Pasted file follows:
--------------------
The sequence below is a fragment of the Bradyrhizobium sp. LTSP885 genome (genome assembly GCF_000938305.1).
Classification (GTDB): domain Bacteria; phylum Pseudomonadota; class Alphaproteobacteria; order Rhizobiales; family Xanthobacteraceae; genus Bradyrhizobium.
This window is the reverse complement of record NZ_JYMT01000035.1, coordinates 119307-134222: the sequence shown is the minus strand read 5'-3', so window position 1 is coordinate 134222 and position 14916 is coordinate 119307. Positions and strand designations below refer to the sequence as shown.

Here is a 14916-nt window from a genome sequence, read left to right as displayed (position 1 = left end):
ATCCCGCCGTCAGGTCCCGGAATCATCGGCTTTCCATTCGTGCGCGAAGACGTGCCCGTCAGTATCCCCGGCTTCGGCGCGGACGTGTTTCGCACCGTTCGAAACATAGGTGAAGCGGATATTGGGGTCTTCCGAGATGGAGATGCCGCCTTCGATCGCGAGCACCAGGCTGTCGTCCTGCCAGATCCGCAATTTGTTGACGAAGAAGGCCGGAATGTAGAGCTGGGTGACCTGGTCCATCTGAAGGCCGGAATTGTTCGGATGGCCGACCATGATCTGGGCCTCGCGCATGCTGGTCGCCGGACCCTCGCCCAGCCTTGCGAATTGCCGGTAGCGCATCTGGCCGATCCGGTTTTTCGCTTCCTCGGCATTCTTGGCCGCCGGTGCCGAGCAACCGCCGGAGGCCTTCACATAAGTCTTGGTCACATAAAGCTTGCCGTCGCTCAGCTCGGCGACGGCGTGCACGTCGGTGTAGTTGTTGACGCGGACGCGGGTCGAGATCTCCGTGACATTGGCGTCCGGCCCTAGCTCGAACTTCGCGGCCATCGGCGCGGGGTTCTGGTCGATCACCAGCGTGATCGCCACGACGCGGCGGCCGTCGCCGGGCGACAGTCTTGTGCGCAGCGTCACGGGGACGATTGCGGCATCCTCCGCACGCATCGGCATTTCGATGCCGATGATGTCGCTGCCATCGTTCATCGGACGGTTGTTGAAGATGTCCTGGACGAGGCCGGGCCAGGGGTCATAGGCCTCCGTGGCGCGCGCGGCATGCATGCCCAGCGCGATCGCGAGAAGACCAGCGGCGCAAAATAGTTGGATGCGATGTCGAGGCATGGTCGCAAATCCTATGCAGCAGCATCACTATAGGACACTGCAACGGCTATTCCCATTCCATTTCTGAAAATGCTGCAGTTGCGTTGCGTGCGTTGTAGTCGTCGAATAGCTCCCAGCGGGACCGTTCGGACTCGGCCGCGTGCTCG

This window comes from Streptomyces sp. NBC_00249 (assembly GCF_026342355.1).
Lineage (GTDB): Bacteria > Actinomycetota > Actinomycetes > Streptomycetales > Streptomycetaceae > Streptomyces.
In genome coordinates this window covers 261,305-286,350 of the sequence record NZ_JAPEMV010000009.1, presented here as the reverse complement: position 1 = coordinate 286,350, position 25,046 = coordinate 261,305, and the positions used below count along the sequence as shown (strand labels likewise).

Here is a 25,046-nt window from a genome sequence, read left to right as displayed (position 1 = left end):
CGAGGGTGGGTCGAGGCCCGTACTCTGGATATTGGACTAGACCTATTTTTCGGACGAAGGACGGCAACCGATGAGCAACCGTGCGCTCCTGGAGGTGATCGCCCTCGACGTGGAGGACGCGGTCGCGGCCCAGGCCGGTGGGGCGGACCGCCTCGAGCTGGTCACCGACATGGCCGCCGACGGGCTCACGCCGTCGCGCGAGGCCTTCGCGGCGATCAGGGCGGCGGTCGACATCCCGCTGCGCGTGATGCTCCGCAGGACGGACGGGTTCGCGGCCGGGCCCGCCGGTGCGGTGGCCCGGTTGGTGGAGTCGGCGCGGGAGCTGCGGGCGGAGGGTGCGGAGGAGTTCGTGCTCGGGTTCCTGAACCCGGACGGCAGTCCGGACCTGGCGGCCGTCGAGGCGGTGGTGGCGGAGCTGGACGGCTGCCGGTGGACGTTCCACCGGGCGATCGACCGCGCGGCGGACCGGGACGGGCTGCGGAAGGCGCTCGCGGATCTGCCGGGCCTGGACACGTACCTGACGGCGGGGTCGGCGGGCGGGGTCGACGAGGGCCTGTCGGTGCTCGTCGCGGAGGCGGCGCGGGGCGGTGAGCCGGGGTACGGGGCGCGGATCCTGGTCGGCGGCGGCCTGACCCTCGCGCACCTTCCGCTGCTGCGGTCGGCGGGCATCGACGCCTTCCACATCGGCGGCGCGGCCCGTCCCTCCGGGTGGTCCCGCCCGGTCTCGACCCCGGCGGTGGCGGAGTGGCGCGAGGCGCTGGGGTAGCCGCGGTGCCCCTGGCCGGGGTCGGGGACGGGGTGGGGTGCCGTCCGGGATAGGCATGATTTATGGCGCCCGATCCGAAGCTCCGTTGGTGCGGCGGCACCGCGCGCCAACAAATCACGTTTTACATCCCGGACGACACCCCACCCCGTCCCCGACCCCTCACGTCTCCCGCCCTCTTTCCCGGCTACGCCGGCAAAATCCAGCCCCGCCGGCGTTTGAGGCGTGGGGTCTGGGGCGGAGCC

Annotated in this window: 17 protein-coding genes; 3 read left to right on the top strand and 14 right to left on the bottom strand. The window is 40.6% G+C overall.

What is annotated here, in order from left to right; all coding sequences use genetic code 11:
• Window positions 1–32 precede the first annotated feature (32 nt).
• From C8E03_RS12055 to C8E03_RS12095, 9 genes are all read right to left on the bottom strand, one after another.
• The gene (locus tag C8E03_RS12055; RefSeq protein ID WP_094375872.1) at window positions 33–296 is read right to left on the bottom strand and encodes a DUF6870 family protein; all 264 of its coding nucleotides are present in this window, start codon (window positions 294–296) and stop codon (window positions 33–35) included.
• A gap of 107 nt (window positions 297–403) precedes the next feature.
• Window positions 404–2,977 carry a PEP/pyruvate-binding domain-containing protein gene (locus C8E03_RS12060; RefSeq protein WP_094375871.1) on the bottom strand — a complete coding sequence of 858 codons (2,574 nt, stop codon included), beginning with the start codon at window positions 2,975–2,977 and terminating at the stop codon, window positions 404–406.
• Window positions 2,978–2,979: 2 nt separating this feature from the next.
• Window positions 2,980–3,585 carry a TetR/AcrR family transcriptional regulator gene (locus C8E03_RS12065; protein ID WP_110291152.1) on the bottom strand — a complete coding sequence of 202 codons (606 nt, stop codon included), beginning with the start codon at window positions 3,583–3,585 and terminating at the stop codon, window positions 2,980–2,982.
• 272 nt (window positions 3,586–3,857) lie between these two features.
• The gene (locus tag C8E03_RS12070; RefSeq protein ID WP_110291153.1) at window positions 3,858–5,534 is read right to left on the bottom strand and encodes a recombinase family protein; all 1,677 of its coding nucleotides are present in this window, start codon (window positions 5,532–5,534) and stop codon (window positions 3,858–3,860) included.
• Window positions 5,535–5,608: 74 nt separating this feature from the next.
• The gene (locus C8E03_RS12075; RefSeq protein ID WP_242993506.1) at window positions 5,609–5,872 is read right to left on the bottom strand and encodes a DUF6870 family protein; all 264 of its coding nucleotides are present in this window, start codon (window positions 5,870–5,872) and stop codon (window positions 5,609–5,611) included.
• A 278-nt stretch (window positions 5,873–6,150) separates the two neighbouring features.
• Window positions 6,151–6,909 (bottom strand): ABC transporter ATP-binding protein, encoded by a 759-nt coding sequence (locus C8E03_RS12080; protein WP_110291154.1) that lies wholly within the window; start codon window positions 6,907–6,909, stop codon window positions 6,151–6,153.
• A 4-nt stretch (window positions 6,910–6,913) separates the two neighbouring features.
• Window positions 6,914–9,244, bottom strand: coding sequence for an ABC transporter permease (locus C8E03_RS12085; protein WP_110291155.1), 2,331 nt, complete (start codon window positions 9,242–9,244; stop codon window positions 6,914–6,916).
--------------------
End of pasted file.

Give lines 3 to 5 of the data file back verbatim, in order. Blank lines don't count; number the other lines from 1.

This window is the reverse complement of record NZ_JYMT01000035.1, coordinates 119307-134222: the sequence shown is the minus strand read 5'-3', so window position 1 is coordinate 134222 and position 14916 is coordinate 119307. Positions and strand designations below refer to the sequence as shown.

Here is a 14916-nt window from a genome sequence, read left to right as displayed (position 1 = left end):
ATCCCGCCGTCAGGTCCCGGAATCATCGGCTTTCCATTCGTGCGCGAAGACGTGCCCGTCAGTATCCCCGGCTTCGGCGCGGACGTGTTTCGCACCGTTCGAAACATAGGTGAAGCGGATATTGGGGTCTTCCGAGATGGAGATGCCGCCTTCGATCGCGAGCACCAGGCTGTCGTCCTGCCAGATCCGCAATTTGTTGACGAAGAAGGCCGGAATGTAGAGCTGGGTGACCTGGTCCATCTGAAGGCCGGAATTGTTCGGATGGCCGACCATGATCTGGGCCTCGCGCATGCTGGTCGCCGGACCCTCGCCCAGCCTTGCGAATTGCCGGTAGCGCATCTGGCCGATCCGGTTTTTCGCTTCCTCGGCATTCTTGGCCGCCGGTGCCGAGCAACCGCCGGAGGCCTTCACATAAGTCTTGGTCACATAAAGCTTGCCGTCGCTCAGCTCGGCGACGGCGTGCACGTCGGTGTAGTTGTTGACGCGGACGCGGGTCGAGATCTCCGTGACATTGGCGTCCGGCCCTAGCTCGAACTTCGCGGCCATCGGCGCGGGGTTCTGGTCGATCACCAGCGTGATCGCCACGACGCGGCGGCCGTCGCCGGGCGACAGTCTTGTGCGCAGCGTCACGGGGACGATTGCGGCATCCTCCGCACGCATCGGCATTTCGATGCCGATGATGTCGCTGCCATCGTTCATCGGACGGTTGTTGAAGATGTCCTGGACGAGGCCGGGCCAGGGGTCATAGGCCTCCGTGGCGCGCGCGGCATGCATGCCCAGCGCGATCGCGAGAAGACCAGCGGCGCAAAATAGTTGGATGCGATGTCGAGGCATGGTCGCAAATCCTATGCAGCAGCATCACTATAGGACACTGCAACGGCTATTCCCATTCCATTTCTGAAAATGCTGCAGTTGCGTTGCGTGCGTTGTAGTCGTCGAATAGCTCCCAGCGGGACCGTTCGGACTCGGCCGCGTGCTCG